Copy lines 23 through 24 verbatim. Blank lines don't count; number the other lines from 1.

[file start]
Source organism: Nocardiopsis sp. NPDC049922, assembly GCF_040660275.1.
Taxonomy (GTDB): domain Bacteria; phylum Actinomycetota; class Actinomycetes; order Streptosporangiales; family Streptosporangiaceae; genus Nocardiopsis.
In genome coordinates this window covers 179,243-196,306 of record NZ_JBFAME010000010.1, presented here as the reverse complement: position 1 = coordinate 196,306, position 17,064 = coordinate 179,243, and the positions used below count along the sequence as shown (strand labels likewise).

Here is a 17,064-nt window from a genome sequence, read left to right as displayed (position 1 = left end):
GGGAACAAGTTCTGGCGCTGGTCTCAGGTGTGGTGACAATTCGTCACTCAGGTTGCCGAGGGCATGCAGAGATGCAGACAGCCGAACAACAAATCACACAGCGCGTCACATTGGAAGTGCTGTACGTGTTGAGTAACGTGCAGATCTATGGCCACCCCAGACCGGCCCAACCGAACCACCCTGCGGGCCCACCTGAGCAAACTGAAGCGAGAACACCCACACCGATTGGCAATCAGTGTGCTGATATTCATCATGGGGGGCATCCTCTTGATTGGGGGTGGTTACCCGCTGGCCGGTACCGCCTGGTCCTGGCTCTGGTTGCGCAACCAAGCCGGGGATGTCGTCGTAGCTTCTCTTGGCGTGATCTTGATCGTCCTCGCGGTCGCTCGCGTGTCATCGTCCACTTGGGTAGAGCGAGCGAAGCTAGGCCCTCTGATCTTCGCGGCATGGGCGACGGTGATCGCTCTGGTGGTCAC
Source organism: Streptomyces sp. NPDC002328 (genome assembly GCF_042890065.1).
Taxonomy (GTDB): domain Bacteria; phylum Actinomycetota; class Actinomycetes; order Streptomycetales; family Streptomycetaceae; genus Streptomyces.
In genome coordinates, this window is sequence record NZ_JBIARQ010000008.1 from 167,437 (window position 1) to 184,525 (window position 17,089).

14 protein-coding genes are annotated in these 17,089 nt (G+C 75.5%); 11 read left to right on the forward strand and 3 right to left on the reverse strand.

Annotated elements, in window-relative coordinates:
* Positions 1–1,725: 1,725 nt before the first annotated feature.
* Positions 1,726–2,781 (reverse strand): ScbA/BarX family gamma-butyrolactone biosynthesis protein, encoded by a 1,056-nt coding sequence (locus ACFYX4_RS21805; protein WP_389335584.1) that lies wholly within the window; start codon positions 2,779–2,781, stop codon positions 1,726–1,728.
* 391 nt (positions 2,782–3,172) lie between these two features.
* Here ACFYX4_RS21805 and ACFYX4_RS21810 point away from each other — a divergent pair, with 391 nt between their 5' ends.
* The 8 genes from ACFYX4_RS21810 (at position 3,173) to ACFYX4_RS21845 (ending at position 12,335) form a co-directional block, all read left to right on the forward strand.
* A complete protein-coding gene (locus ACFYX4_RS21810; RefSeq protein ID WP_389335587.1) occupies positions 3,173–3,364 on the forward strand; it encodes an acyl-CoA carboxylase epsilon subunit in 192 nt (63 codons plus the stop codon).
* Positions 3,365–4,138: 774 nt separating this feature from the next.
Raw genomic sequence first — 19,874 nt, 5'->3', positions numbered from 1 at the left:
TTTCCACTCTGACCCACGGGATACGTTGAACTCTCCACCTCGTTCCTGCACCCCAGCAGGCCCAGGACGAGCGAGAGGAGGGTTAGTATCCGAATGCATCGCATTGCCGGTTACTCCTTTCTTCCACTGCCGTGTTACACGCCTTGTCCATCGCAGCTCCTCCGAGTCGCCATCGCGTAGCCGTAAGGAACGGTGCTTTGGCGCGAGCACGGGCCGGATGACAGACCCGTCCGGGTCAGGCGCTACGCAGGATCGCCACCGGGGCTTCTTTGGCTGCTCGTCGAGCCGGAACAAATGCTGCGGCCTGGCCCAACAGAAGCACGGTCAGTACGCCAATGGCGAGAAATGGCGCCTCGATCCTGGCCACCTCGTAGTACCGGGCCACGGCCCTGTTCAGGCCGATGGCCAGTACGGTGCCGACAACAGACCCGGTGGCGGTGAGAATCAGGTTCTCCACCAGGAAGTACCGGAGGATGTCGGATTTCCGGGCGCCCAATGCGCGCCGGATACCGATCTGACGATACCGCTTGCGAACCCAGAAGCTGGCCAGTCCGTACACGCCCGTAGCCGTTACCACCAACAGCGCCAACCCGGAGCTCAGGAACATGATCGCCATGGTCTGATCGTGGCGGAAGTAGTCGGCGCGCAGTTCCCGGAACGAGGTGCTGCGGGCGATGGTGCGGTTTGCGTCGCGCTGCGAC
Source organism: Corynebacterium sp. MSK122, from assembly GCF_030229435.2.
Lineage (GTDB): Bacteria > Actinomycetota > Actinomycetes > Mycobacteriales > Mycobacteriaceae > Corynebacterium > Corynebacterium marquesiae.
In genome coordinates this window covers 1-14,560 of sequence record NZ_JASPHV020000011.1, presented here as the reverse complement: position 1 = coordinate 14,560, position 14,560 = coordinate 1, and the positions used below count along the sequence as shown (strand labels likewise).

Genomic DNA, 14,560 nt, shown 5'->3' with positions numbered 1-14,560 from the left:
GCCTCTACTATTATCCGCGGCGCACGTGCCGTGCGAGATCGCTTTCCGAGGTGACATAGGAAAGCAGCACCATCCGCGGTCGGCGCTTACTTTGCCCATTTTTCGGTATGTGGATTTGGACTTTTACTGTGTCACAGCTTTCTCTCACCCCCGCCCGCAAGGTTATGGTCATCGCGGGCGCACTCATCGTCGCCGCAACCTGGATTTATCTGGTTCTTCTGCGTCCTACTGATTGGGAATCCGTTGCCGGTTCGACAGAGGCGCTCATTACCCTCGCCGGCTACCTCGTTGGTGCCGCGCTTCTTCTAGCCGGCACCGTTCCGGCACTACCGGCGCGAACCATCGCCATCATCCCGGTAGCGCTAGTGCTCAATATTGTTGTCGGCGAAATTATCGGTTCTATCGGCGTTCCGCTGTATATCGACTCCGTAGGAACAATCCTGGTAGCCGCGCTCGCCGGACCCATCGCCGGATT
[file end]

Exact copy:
Genomic DNA, 14,560 nt, shown 5'->3' with positions numbered 1-14,560 from the left:
GCCTCTACTATTATCCGCGGCGCACGTGCCGTGCGAGATCGCTTTCCGAGGTGACATAGGAAAGCAGCACCATCCGCGGTCGGCGCTTACTTTGCCCATTTTTCGGTATGTGGATTTGGACTTTTACTGTGTCACAGCTTTCTCTCACCCCCGCCCGCAAGGTTATGGTCATCGCGGGCGCACTCATCGTCGCCGCAACCTGGATTTATCTGGTTCTTCTGCGTCCTACTGATTGGGAATCCGTTGCCGGTTCGACAGAGGCGCTCATTACCCTCGCCGGCTACCTCGTTGGTGCCGCGCTTCTTCTAGCCGGCACCGTTCCGGCACTACCGGCGCGAACCATCGCCATCATCCCGGTAGCGCTAGTGCTCAATATTGTTGTCGGCGAAATTATCGGTTCTATCGGCGTTCCGCTGTATATCGACTCCGTAGGAACAATCCTGGTAGCCGCGCTCGCCGGACCCATCGCCGGATT